A couple of days ago, I received the following email from a reader:
When dining, do we get a table or booth ( 2 of us ) to ourselves or do we share a table with other folks. . . could be OK or very awkward . . . My wife and I are taking the train from SLC to Washington DC this summer ( surprise trip for her ) and I’m very excited about our first time train experience.
Amtrak dining car people tell me that there is someone on almost every trip who asks if they can be seated by themselves and, if not, they have the car attendant bring their meals to their sleeping car accommodations for the duration of their trip.
I’ve frequently written here that Amtrak’s policy of “community dining” is one of the best things about long-distance train travel. It is quite true that I look forward to every meal when I travel on Amtrak and it’s not knowing who you’ll be dining with that makes the experience so interesting.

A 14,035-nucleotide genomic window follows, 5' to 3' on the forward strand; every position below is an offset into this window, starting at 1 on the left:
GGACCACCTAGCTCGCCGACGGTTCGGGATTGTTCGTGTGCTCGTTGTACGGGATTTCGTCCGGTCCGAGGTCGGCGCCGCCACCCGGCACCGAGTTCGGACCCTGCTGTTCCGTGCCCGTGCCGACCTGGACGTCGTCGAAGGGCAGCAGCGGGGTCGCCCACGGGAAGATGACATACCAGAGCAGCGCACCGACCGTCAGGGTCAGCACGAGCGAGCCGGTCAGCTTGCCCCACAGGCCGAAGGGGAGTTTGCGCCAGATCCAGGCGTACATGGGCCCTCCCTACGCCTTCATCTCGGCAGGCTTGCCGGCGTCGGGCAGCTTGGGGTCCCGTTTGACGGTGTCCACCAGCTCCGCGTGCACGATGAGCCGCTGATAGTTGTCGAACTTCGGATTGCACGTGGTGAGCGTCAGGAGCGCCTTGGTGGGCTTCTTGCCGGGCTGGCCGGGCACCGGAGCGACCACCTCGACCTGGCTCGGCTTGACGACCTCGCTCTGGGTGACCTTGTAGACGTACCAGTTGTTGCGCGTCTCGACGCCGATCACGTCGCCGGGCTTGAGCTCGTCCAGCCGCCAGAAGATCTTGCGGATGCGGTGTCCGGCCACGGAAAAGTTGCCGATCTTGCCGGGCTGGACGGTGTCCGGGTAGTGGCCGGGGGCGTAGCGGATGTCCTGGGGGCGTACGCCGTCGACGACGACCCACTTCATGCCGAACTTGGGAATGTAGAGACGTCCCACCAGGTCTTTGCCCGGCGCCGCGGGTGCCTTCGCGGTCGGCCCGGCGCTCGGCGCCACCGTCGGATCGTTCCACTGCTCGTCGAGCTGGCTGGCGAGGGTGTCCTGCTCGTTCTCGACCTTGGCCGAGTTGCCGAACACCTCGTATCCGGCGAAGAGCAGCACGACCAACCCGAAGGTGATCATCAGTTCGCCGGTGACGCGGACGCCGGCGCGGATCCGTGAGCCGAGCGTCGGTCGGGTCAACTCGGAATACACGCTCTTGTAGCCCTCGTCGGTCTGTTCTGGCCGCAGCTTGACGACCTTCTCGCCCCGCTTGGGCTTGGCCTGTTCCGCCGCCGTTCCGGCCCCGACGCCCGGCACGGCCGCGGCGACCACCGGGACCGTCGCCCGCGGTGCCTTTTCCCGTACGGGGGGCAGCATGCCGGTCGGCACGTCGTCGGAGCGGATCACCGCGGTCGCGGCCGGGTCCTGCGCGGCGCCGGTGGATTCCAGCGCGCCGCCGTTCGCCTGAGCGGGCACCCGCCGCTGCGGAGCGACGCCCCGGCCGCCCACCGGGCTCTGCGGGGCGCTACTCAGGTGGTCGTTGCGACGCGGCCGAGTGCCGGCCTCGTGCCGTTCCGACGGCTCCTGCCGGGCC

Here are a few of the people I can recall dining with over the years.
- Breakfast with a history professor from Yale whose specific field was America’s western expansion. At the time, we were on the Southwest Chief and the original Santa Fe Train was right outside the window.
An American Airlines pilot who said he takes the train whenever he travels for pleasure.
- A man who restores and repairs very old priceless pipe organs. He was on his way home after spending two weeks working on the organ in Vienna’s Saint Stephen’s cathedral.
- A couple who own and run a bed-and-breakfast in a 200-year-old house in Granby, Connecticut, immediately next door to the house where my father and grandfather were born.
- A published Irish poet and his wife who is an executive with a health insurance provider.
- A fifth generation rancher from Wyoming, who was involved in the effort to prohibit the killing of wolves in western states.
One of my old friends in Honolulu, Jim Becker, spent many years working for the Associated Press all over the world. He told me once that everyone has at least one interesting story to tell. “The challenge and the fun,” he said, “is finding it.”